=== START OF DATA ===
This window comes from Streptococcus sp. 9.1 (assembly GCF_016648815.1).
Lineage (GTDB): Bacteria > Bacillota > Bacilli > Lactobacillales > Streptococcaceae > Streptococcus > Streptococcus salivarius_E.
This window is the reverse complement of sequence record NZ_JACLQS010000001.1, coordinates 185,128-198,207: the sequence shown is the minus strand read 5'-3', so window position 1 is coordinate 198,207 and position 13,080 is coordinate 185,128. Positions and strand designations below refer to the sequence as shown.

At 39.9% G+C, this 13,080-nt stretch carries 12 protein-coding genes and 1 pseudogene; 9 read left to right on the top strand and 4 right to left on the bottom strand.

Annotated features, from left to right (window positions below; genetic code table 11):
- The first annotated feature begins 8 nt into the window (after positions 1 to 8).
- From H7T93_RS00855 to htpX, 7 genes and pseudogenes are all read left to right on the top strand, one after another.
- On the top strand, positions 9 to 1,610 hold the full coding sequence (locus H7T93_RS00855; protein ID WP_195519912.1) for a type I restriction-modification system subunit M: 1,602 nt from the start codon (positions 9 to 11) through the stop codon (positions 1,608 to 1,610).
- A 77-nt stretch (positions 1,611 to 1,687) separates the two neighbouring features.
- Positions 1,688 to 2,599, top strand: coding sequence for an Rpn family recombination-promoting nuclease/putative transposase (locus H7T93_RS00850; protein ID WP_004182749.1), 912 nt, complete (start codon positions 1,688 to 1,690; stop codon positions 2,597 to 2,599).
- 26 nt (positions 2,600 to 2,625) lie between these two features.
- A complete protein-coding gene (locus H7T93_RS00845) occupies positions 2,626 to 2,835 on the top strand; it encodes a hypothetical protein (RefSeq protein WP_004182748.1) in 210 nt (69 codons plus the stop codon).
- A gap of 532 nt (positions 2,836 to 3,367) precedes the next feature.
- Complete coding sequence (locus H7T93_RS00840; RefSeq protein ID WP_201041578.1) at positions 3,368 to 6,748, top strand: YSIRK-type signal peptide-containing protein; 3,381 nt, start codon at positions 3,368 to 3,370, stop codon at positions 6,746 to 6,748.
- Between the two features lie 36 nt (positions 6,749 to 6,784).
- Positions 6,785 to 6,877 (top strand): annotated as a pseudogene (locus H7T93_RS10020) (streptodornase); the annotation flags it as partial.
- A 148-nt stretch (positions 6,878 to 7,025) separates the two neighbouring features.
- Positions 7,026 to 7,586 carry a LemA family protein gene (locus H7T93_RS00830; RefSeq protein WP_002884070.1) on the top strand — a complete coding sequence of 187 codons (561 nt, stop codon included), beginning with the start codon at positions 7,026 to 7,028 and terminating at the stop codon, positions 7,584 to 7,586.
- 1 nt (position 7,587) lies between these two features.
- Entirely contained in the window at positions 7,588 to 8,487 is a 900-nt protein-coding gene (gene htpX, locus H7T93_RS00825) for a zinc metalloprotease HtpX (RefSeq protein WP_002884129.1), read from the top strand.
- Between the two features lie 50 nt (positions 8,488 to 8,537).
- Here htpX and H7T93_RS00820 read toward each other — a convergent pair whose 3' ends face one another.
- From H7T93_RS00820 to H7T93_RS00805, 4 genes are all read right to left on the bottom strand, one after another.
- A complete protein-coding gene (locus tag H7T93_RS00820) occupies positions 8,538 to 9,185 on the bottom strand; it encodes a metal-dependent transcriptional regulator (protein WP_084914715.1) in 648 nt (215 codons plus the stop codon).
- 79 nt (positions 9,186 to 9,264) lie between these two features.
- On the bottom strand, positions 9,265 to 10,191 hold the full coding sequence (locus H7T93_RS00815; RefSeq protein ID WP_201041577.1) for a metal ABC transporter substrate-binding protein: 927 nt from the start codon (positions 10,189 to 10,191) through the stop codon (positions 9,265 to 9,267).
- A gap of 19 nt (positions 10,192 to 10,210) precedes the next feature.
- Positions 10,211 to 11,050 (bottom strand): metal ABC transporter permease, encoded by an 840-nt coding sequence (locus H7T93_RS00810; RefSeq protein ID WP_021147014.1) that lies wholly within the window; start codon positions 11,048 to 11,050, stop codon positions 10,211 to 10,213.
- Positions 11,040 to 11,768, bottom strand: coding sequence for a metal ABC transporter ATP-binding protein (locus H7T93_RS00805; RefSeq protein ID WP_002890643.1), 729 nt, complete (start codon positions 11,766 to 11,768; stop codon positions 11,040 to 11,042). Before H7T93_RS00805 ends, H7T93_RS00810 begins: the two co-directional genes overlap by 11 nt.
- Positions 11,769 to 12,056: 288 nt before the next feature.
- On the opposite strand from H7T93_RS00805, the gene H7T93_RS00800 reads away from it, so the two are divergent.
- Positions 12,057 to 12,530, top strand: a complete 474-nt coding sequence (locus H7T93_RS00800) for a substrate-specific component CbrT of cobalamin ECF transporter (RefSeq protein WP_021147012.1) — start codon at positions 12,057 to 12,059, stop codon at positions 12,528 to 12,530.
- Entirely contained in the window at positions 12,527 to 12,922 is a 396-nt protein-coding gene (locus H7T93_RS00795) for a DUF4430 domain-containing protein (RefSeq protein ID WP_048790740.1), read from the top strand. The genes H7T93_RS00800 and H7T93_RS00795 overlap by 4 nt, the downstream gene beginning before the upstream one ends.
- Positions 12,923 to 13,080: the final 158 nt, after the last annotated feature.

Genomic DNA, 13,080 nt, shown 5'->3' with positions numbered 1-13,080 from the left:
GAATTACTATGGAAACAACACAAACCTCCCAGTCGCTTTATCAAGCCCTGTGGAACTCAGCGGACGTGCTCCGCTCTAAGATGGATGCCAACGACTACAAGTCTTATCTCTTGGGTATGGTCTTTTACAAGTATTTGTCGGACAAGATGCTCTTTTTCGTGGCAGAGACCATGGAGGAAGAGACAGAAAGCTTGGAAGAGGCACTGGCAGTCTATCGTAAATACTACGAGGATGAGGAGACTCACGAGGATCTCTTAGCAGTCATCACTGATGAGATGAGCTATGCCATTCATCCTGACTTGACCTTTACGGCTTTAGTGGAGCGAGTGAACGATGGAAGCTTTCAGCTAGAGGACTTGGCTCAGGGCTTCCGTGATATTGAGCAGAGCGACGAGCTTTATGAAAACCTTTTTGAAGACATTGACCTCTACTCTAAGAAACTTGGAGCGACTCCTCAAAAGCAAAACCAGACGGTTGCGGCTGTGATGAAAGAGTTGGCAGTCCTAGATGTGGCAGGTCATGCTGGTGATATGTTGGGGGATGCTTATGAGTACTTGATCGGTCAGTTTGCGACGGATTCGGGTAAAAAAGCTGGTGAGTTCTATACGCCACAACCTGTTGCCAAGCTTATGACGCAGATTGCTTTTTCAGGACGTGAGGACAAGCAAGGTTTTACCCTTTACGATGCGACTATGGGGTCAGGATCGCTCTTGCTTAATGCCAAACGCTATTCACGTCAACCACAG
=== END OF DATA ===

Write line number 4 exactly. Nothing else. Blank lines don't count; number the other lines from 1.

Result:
At 39.9% G+C, this 13,080-nt stretch carries 12 protein-coding genes and 1 pseudogene; 9 read left to right on the top strand and 4 right to left on the bottom strand.